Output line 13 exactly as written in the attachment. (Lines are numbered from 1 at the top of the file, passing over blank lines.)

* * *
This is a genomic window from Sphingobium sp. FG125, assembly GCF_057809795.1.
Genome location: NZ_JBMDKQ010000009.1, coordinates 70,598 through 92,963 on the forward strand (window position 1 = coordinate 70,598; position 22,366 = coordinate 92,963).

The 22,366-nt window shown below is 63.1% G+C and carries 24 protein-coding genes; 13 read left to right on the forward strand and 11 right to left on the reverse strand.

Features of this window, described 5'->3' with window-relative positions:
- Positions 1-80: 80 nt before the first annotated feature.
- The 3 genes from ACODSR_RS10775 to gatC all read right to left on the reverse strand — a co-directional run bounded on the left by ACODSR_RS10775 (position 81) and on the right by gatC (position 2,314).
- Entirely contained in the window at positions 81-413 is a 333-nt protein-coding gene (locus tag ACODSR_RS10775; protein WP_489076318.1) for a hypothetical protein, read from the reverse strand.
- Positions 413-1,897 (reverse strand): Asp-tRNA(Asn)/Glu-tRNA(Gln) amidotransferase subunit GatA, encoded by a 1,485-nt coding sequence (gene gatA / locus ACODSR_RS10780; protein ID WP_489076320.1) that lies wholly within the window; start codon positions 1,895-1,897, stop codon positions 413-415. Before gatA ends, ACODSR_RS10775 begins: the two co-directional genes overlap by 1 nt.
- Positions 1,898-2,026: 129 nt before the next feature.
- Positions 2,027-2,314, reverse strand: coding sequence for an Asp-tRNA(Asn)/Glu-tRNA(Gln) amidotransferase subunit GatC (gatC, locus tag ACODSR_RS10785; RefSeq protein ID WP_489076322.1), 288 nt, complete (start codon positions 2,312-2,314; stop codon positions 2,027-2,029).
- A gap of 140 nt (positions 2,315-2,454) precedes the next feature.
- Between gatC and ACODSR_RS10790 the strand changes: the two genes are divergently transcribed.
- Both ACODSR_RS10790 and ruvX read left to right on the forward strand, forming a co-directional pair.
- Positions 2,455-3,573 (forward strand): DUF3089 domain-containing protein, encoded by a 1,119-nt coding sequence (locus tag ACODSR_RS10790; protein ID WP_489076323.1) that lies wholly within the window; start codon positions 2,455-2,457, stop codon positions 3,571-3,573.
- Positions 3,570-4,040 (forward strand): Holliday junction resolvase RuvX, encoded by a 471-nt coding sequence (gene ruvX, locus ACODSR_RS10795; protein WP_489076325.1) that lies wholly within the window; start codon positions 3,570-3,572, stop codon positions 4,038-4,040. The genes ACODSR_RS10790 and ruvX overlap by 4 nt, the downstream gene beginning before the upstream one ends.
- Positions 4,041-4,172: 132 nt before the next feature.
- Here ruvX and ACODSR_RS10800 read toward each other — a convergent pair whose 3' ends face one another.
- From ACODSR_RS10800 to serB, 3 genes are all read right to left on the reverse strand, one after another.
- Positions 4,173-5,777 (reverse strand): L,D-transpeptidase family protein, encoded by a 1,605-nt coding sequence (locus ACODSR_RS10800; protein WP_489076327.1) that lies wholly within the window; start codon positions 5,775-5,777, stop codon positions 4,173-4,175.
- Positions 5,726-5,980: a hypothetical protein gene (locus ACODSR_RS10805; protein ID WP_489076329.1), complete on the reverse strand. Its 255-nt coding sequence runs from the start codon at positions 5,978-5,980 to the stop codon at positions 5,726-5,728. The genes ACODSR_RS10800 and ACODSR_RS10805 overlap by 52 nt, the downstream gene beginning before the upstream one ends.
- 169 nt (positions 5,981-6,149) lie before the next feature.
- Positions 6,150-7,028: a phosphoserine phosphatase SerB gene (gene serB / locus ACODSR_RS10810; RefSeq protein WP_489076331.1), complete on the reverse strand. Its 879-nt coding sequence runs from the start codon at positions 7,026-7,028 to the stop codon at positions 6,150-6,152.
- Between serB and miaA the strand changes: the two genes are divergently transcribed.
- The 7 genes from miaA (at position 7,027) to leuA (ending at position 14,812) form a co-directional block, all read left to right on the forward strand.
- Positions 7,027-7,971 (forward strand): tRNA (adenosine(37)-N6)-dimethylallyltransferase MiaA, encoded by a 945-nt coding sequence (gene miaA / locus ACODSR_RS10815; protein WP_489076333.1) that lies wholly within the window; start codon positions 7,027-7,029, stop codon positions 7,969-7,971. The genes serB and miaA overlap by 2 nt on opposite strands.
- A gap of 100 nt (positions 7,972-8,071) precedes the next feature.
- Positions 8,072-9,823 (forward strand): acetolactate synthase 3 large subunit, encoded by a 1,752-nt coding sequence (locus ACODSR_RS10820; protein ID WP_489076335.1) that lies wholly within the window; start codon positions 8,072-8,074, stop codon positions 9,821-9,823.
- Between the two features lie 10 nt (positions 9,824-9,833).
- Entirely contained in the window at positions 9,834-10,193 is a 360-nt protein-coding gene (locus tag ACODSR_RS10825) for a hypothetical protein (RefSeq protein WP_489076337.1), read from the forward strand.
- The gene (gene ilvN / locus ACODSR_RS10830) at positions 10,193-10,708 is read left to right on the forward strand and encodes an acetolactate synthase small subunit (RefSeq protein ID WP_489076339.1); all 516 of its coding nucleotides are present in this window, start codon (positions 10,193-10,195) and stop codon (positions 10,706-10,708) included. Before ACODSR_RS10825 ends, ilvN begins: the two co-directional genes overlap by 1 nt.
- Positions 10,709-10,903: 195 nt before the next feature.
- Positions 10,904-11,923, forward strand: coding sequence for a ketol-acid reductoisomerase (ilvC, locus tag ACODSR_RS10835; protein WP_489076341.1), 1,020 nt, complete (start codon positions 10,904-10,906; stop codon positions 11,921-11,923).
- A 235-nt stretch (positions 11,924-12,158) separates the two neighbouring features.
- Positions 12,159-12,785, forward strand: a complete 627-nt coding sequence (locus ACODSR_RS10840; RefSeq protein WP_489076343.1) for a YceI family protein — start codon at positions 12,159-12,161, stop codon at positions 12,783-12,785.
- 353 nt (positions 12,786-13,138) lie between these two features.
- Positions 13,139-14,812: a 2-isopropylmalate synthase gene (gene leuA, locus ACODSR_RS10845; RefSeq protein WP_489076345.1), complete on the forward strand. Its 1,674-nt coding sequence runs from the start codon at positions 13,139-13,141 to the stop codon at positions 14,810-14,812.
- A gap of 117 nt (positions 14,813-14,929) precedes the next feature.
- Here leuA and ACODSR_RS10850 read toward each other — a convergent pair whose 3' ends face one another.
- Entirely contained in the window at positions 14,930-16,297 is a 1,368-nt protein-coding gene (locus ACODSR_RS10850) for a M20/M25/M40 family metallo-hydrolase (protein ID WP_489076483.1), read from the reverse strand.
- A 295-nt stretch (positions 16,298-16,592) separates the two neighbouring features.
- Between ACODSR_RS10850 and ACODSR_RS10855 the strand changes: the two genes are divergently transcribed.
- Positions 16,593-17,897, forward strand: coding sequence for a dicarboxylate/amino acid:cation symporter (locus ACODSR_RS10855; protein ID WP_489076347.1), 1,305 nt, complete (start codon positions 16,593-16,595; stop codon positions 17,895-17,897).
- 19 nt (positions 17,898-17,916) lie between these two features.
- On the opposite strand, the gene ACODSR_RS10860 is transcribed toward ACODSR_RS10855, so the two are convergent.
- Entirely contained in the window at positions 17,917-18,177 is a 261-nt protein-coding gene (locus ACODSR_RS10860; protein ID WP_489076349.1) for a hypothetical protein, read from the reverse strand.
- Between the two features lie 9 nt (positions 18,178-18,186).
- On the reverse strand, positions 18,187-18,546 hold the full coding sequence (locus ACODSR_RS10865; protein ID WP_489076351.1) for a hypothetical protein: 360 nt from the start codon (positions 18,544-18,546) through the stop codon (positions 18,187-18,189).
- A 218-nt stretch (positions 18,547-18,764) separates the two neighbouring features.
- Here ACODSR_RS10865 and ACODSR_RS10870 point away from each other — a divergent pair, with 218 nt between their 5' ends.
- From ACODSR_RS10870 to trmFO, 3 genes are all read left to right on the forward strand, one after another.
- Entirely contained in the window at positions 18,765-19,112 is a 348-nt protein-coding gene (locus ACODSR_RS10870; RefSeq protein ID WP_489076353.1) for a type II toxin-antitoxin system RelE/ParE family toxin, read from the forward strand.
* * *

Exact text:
- Both ACODSR_RS10790 and ruvX read left to right on the forward strand, forming a co-directional pair.